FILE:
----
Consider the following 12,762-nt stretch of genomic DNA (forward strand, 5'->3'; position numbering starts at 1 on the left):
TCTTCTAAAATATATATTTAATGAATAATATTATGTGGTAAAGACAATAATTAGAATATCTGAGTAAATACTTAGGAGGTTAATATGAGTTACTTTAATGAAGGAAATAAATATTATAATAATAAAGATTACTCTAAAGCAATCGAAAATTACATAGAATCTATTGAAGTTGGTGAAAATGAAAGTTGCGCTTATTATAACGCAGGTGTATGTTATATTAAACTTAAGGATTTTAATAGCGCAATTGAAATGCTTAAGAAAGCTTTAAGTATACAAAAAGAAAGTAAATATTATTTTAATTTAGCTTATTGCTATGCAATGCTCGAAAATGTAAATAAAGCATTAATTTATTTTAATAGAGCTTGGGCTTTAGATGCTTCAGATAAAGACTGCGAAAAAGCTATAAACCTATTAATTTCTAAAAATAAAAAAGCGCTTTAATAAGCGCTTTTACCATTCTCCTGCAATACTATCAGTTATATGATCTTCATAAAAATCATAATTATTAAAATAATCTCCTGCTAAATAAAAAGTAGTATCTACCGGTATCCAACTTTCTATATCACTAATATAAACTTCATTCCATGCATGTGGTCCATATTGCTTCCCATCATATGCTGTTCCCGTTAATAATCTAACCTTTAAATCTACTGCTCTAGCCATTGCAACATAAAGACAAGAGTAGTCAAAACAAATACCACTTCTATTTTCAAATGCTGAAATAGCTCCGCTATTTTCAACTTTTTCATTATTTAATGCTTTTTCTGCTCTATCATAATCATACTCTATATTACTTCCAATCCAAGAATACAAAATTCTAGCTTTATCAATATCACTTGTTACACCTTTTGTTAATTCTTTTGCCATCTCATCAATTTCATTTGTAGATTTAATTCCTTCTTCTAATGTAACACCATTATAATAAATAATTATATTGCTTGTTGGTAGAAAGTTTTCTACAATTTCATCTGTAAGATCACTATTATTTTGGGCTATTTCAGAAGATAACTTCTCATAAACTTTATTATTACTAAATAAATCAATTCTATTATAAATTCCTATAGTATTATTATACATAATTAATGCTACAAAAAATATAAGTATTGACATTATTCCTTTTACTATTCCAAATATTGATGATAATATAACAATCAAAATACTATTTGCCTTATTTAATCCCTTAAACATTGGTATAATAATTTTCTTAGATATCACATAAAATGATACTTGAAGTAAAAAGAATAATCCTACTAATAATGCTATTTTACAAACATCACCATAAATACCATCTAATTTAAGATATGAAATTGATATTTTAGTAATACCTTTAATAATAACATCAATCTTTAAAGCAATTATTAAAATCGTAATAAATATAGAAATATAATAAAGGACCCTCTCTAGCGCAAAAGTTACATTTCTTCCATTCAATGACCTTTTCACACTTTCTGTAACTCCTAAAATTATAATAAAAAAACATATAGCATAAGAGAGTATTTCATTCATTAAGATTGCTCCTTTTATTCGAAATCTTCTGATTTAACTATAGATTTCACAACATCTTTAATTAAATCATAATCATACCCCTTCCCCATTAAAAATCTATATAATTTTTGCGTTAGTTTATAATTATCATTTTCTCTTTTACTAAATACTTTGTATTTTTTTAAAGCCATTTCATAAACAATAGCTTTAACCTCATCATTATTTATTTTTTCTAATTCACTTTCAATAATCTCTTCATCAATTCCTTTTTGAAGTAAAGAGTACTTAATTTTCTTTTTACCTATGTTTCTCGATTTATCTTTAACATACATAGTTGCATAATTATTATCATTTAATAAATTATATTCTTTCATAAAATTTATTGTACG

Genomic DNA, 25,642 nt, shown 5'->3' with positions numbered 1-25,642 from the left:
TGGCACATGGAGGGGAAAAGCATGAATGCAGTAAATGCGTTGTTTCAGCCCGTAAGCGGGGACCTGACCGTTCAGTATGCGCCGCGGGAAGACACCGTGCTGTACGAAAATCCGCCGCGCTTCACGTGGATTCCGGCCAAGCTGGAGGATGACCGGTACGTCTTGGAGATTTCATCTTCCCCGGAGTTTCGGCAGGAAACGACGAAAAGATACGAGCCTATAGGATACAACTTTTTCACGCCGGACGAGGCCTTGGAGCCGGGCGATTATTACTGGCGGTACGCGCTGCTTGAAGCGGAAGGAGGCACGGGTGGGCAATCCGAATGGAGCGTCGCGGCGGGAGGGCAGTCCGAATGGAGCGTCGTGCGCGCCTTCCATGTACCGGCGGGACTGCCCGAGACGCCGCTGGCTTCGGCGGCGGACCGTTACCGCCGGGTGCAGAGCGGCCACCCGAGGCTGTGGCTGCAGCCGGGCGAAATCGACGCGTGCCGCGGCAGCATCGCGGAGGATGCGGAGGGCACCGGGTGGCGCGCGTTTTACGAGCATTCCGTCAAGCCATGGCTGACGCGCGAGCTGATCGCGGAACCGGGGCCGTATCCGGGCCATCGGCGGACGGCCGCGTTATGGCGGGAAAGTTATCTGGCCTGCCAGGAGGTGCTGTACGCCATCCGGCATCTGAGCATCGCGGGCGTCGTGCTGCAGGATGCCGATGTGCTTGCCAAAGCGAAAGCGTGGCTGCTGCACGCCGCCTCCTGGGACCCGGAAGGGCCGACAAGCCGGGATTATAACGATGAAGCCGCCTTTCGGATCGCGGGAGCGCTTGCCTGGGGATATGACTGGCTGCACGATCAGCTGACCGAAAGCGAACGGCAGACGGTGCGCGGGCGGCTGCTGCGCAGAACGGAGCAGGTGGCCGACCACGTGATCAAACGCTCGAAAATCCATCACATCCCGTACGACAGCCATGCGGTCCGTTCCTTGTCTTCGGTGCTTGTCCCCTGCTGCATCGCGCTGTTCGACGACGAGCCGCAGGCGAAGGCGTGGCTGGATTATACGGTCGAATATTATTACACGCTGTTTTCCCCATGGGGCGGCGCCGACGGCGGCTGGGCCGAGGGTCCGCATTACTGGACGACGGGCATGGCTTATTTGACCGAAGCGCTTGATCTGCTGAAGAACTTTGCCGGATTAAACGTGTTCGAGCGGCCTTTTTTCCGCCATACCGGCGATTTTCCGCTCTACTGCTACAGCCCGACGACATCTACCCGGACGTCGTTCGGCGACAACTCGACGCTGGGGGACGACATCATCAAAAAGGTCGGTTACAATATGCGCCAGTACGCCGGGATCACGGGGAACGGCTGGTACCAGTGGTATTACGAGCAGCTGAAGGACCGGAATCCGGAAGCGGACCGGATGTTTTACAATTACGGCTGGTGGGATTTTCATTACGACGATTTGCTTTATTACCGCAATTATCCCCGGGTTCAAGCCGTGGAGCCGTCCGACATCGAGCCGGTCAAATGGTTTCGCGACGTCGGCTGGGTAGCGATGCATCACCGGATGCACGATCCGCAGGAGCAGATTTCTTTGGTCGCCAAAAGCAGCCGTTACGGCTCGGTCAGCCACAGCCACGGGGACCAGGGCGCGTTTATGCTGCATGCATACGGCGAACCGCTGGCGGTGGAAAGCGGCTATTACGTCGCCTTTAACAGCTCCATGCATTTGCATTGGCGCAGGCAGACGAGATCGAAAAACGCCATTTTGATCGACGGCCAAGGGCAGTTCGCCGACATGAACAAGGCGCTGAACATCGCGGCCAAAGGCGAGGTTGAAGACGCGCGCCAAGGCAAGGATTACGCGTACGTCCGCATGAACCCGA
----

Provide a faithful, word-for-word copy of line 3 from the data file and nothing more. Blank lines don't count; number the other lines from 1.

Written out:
Genomic DNA, 25,642 nt, shown 5'->3' with positions numbered 1-25,642 from the left: